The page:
Not that deleting pornographic profiles showing minors, or signs of rape, among other unacceptable things is wrong. However, their algorithm to proceed to the deleting of those user profiles ended up in the creation of a void. Tumblr was never the same ever since. They purged too far. Instead of looking for precise types of user profiles, they shot their own foot and lost a vast audience.
Sex sells. We all know that. Tumblr was a platform for many people who felt free to be themselves. It was an excellent place for people of all kinds. Authors had a place, and by authors, I mean those writing BDSM, LGBTQ+, Erotica, Dark Erotica, and more. What’s the central theme? Sex. Needless to say, it got out of hand.
Never Go Full-Purge
What is it to learn here? Well, social media are purists, maybe? Who knows, maybe they don’t want to be edgy. Now, if we put the negativity aside for a second, some of it might have to do with copyrights. When thinking about YouTube taking down independent movies, including genuine PG13 movies, what if it was a copyright issue?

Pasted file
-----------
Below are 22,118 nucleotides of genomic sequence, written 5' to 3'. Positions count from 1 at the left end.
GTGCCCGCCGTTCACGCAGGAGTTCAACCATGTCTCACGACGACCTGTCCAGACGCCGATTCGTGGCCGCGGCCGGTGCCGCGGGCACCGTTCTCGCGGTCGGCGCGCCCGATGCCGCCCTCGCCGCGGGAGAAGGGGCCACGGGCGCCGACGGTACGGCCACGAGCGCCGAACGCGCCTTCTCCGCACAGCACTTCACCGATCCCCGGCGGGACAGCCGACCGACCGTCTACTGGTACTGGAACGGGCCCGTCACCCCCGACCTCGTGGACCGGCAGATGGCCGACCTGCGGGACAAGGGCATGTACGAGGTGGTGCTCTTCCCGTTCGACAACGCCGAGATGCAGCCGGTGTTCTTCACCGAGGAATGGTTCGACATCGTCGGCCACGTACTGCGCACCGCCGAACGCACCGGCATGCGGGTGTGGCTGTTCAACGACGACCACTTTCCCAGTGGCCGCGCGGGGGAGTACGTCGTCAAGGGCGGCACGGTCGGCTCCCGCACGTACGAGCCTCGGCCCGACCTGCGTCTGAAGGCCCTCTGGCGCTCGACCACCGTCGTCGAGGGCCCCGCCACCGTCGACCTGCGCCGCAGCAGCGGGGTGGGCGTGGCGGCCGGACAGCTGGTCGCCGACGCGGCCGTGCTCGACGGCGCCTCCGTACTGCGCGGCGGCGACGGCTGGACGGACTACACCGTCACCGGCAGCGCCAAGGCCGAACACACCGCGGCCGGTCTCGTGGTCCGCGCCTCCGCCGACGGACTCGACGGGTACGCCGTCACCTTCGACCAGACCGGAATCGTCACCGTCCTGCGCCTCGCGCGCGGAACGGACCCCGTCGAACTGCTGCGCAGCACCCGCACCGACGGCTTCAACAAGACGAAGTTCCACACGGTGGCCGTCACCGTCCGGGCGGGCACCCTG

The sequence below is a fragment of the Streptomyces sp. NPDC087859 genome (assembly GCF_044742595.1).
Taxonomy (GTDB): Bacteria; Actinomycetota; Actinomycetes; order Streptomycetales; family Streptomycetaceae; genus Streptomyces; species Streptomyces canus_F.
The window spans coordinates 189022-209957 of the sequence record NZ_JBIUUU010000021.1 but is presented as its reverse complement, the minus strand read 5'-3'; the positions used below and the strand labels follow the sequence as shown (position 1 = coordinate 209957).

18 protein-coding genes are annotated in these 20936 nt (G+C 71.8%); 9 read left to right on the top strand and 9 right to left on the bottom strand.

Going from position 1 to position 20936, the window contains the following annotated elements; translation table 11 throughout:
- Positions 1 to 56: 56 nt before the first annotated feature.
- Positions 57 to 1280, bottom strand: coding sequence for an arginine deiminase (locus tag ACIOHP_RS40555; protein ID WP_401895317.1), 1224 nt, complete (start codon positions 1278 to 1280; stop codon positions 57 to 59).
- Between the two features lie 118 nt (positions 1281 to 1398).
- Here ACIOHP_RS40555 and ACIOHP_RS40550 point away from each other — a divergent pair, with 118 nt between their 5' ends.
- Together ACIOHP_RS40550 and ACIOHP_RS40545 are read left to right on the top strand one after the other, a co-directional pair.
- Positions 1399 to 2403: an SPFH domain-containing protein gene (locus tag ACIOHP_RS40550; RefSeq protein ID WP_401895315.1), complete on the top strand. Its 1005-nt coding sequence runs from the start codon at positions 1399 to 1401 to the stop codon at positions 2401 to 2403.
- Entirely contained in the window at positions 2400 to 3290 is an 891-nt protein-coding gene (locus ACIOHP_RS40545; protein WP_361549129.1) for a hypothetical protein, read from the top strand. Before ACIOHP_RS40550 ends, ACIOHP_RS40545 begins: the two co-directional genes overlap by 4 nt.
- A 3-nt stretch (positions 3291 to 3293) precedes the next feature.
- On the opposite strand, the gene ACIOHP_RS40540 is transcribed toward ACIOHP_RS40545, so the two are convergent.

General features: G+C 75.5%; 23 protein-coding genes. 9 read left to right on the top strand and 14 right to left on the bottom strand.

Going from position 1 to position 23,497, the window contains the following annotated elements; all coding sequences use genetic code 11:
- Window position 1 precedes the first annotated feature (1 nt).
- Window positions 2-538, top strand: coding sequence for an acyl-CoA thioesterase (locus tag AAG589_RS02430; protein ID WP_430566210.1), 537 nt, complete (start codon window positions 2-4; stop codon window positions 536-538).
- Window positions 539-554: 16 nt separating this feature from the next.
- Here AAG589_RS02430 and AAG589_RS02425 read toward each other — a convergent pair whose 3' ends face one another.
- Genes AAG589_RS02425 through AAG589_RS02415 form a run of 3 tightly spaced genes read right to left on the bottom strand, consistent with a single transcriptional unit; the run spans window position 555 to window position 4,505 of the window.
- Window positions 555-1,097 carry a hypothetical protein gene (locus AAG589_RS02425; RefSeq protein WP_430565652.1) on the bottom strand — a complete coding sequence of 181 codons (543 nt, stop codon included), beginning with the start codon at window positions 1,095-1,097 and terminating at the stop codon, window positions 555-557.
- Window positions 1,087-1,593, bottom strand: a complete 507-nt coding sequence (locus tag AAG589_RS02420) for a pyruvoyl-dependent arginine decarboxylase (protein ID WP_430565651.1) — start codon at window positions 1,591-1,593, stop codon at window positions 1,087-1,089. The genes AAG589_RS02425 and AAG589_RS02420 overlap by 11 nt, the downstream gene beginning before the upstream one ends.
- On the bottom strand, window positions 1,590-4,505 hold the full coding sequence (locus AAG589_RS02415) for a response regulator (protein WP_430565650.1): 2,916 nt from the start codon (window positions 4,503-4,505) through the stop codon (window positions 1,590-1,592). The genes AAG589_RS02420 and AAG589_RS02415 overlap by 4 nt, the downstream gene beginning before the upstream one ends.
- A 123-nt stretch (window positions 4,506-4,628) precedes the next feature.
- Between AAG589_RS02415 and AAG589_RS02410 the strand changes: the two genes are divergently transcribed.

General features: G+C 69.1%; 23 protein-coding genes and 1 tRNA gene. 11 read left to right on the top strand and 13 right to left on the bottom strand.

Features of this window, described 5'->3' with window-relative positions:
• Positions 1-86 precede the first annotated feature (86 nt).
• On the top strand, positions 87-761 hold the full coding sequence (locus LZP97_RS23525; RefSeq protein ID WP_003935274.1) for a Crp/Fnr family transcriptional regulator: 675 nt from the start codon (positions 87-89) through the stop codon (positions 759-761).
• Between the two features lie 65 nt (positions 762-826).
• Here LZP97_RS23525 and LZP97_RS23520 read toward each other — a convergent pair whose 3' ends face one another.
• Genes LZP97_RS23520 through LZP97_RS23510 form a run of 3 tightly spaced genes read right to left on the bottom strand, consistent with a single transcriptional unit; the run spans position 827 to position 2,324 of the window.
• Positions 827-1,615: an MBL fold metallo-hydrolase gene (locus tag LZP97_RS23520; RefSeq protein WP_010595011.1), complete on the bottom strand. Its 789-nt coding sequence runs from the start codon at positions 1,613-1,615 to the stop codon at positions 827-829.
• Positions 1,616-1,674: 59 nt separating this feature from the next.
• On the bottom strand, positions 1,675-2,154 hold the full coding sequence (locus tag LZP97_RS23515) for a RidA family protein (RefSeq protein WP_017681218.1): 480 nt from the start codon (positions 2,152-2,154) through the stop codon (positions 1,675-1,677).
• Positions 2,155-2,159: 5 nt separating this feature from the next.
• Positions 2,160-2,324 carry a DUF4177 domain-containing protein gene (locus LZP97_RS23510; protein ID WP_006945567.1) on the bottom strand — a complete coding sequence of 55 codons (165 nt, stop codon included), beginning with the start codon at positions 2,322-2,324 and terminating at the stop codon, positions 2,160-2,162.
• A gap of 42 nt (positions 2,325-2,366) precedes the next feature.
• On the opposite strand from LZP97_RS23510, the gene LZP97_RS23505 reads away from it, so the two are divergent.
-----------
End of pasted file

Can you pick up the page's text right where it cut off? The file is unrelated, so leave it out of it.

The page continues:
Haters are going to hate, right, that’s the expression? Well, without accusing anyone, it is easy to think that YouTube got many complaints about one point fingers at the other and vice versa, and so YouTube got rid of all videos without proof of intellectual property showing in any capacity.
When it comes down To Facebook, we know what it is: money. They were after the BDSM, Erotica, Dark Erotica, and any sexual authors. Their restrictions became only harder for authors to follow. I saw it affect many authors. To the rescue, the indie community decided to create promotional groups to help. The idea of giveaways and takeovers became popular.